|BEIJING - China will require its citizens to register their fingerprints when applying for ID cards from January 2013 in a bid to curb counterfeit ID cards and ensure faster identification, according to the Ministry of Public Security.
The first version of ID cards, launched in 1985, will be prohibited from use from January 1, 2013. Meanwhile, these cardholders will receive second-version ID cards by the deadline, said Vice-Minister Huang Ming Wednesday at a meeting on the management of citizens' ID cards.
In 2004, the country introduced the second-version card. By 2010, 1.04 billion people or 77.6 percent of China's population, had received the second version.
According to Huang, citizens applying for ID cards for the first time as well as those applying for replacement cards will be required to have their fingerprints taken. And those still holding valid second-version ID cards can register their fingerprints on a voluntary basis.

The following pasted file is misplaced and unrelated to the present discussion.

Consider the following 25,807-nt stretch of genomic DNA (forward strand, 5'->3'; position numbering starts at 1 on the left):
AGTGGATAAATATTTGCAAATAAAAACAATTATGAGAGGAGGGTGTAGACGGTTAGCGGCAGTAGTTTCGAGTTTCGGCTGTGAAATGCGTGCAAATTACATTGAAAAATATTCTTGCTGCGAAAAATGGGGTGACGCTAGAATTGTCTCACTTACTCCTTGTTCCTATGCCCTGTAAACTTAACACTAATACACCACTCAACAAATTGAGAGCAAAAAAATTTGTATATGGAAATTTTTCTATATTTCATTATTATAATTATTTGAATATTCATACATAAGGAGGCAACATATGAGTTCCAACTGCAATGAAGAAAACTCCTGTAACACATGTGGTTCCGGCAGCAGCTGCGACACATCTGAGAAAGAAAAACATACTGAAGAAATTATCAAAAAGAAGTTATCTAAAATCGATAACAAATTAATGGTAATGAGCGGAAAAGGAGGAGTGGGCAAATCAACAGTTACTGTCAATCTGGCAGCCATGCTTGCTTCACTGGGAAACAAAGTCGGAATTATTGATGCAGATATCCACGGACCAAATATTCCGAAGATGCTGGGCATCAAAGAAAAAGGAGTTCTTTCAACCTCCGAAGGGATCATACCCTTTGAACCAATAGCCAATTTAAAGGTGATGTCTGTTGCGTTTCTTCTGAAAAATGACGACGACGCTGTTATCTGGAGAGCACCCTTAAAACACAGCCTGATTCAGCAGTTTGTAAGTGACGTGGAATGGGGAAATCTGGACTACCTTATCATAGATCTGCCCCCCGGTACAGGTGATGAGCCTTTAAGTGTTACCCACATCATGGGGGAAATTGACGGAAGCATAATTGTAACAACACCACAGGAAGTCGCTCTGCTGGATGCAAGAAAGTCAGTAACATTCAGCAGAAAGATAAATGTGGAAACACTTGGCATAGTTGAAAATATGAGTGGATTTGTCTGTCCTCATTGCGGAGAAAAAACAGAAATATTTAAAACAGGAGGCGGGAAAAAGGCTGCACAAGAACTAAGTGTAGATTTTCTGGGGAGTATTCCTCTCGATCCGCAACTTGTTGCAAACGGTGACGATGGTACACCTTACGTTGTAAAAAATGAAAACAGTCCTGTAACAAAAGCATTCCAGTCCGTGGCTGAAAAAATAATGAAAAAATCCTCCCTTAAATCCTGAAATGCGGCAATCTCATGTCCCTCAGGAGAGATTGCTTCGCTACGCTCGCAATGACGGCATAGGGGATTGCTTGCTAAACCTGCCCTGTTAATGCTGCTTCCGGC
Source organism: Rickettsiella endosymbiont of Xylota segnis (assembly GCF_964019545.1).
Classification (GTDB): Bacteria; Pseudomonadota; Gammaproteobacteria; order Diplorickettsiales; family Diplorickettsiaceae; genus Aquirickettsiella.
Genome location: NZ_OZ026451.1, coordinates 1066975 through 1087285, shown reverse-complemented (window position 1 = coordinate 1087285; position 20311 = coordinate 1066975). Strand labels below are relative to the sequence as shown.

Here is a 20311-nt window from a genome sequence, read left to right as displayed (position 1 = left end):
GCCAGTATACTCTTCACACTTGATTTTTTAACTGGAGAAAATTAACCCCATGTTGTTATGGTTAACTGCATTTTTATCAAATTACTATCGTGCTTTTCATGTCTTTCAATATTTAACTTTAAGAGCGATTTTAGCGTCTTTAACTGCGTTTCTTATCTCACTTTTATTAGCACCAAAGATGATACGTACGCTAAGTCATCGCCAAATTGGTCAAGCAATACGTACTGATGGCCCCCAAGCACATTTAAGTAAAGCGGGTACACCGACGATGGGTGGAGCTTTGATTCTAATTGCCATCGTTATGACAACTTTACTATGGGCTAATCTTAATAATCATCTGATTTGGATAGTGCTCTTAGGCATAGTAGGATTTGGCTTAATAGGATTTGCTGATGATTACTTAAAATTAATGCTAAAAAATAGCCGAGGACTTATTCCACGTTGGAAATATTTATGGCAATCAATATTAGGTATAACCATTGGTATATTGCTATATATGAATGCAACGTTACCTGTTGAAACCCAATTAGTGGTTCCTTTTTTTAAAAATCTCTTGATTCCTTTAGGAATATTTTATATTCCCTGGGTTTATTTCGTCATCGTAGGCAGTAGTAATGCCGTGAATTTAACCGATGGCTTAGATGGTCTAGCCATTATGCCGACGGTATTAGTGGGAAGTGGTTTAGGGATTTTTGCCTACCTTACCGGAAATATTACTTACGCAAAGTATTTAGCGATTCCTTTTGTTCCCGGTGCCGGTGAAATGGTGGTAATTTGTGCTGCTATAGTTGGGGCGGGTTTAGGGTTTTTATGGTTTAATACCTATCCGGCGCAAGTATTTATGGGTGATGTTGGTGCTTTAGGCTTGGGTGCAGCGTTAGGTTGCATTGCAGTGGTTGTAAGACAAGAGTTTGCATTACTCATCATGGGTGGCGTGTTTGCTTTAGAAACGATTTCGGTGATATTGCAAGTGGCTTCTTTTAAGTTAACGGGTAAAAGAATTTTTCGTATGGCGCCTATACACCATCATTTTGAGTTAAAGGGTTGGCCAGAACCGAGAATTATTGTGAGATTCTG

Urging various public security departments to include fingerprint-collecting expenses into their budgets, the ministry promised to keep the ID application fees unchanged and punish those charging in the name of recording fingerprints.
The move came after the Standing Committee of the National People's Congress, China's top legislature, adopted an amendment to the Resident Identity Card Law last year to require citizens' fingerprints recorded when they apply for or change ID cards.
Lawmakers hold that including fingerprints data in the ID cards will help identify people in a faster and more precise manner and will effectively curb the counterfeiting and altering of the cards.
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